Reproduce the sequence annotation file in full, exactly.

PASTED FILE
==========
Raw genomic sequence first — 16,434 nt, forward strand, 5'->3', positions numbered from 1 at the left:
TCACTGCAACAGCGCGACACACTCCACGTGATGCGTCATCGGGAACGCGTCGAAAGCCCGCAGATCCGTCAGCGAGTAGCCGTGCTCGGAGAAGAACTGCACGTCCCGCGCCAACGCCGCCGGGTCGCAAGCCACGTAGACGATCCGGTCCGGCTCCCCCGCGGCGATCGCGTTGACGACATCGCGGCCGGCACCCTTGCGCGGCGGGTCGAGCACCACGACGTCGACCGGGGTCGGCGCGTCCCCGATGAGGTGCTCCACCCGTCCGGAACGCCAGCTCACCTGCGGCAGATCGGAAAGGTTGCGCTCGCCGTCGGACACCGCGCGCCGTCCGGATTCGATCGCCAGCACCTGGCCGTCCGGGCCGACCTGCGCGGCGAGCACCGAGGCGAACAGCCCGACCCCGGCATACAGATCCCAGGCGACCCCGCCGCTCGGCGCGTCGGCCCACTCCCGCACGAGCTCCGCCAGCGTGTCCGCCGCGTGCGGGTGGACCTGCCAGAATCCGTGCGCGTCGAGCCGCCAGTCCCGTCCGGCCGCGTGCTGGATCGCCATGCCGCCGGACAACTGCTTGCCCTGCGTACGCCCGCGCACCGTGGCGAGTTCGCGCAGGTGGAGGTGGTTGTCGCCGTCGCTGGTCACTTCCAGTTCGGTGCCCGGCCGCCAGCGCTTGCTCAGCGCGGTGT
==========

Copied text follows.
Raw genomic sequence first — 16,434 nt, forward strand, 5'->3', positions numbered from 1 at the left:
TCACTGCAACAGCGCGACACACTCCACGTGATGCGTCATCGGGAACGCGTCGAAAGCCCGCAGATCCGTCAGCGAGTAGCCGTGCTCGGAGAAGAACTGCACGTCCCGCGCCAACGCCGCCGGGTCGCAAGCCACGTAGACGATCCGGTCCGGCTCCCCCGCGGCGATCGCGTTGACGACATCGCGGCCGGCACCCTTGCGCGGCGGGTCGAGCACCACGACGTCGACCGGGGTCGGCGCGTCCCCGATGAGGTGCTCCACCCGTCCGGAACGCCAGCTCACCTGCGGCAGATCGGAAAGGTTGCGCTCGCCGTCGGACACCGCGCGCCGTCCGGATTCGATCGCCAGCACCTGGCCGTCCGGGCCGACCTGCGCGGCGAGCACCGAGGCGAACAGCCCGACCCCGGCATACAGATCCCAGGCGACCCCGCCGCTCGGCGCGTCGGCCCACTCCCGCACGAGCTCCGCCAGCGTGTCCGCCGCGTGCGGGTGGACCTGCCAGAATCCGTGCGCGTCGAGCCGCCAGTCCCGTCCGGCCGCGTGCTGGATCGCCATGCCGCCGGACAACTGCTTGCCCTGCGTACGCCCGCGCACCGTGGCGAGTTCGCGCAGGTGGAGGTGGTTGTCGCCGTCGCTGGTCACTTCCAGTTCGGTGCCCGGCCGCCAGCGCTTGCTCAGCGCGGTGT